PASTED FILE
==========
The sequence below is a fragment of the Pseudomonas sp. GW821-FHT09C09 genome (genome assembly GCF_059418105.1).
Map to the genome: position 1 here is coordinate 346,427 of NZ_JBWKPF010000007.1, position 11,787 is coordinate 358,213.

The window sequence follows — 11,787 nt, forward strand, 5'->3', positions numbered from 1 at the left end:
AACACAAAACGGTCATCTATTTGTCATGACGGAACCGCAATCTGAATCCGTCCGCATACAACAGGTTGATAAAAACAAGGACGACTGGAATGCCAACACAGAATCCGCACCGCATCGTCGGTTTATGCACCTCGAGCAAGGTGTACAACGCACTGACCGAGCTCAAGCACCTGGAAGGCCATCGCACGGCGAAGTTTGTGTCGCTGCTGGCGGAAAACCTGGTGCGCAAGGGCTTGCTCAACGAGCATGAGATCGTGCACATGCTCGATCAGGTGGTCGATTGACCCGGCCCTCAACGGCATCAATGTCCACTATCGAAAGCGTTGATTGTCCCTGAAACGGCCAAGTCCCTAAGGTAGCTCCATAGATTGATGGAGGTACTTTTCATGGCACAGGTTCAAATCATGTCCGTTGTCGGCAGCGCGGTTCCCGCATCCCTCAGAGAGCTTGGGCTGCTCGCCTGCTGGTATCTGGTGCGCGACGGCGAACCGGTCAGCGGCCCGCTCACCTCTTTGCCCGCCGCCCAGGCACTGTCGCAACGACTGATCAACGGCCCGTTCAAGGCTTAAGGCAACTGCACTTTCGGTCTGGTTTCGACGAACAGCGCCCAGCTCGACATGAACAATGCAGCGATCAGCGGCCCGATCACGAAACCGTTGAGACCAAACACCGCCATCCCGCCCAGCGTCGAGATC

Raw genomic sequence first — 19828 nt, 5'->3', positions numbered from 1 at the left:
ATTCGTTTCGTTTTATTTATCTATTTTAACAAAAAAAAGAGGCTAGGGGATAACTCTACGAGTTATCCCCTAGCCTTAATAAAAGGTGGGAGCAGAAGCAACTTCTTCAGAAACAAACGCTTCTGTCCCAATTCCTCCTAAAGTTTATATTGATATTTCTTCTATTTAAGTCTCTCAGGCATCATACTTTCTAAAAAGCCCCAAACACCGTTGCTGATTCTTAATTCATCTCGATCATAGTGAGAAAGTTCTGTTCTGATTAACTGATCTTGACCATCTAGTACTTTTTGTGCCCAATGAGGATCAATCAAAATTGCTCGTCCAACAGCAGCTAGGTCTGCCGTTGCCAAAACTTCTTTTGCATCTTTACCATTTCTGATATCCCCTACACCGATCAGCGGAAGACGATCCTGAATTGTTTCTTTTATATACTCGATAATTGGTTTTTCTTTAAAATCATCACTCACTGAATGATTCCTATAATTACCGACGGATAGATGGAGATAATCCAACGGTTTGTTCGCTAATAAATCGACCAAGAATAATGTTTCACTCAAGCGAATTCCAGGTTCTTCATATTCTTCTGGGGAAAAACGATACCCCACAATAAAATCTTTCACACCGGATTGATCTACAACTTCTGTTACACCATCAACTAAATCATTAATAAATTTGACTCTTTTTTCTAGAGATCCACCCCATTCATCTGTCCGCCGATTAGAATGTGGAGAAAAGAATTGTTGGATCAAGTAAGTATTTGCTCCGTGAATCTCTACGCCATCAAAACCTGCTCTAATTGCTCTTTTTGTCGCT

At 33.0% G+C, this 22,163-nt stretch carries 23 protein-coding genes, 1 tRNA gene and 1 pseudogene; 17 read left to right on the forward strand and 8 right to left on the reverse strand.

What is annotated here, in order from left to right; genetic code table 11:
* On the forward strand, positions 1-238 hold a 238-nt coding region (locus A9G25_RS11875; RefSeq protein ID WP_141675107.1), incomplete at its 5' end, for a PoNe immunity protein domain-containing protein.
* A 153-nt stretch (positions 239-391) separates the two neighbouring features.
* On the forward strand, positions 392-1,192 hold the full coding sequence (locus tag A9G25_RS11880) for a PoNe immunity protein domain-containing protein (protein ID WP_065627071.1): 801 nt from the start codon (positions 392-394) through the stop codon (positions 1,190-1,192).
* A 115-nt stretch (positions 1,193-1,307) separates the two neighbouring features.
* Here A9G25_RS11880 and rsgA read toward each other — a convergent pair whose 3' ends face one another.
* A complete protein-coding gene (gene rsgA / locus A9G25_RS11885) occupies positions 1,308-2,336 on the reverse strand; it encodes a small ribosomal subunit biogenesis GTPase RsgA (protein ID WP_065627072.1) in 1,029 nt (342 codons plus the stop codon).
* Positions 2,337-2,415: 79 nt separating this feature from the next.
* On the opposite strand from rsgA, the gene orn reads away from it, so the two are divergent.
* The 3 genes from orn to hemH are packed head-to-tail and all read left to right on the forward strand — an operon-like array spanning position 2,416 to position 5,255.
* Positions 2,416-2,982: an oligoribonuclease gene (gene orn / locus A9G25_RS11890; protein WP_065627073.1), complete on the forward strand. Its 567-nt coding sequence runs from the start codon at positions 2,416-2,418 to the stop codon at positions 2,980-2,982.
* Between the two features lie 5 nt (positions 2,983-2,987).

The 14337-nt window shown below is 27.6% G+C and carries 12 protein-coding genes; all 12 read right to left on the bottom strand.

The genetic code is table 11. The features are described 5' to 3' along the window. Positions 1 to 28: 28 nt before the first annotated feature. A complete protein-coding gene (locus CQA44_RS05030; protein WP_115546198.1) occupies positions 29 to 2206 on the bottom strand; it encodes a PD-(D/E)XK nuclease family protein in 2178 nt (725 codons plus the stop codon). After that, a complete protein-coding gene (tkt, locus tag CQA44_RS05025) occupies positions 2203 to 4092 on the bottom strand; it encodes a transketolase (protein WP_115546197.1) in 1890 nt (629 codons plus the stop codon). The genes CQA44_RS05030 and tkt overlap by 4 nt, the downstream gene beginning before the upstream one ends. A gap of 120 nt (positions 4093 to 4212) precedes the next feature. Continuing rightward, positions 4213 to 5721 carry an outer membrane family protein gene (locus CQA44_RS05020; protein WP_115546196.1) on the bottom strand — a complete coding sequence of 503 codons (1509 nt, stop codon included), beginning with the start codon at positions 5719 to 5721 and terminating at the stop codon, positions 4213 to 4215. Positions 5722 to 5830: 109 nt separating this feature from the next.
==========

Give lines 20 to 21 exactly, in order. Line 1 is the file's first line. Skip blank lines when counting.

The 14337-nt window shown below is 27.6% G+C and carries 12 protein-coding genes; all 12 read right to left on the bottom strand.

The genetic code is table 11. The features are described 5' to 3' along the window. Positions 1 to 28: 28 nt before the first annotated feature. A complete protein-coding gene (locus CQA44_RS05030; protein WP_115546198.1) occupies positions 29 to 2206 on the bottom strand; it encodes a PD-(D/E)XK nuclease family protein in 2178 nt (725 codons plus the stop codon). After that, a complete protein-coding gene (tkt, locus tag CQA44_RS05025) occupies positions 2203 to 4092 on the bottom strand; it encodes a transketolase (protein WP_115546197.1) in 1890 nt (629 codons plus the stop codon). The genes CQA44_RS05030 and tkt overlap by 4 nt, the downstream gene beginning before the upstream one ends. A gap of 120 nt (positions 4093 to 4212) precedes the next feature. Continuing rightward, positions 4213 to 5721 carry an outer membrane family protein gene (locus CQA44_RS05020; protein WP_115546196.1) on the bottom strand — a complete coding sequence of 503 codons (1509 nt, stop codon included), beginning with the start codon at positions 5719 to 5721 and terminating at the stop codon, positions 4213 to 4215. Positions 5722 to 5830: 109 nt separating this feature from the next.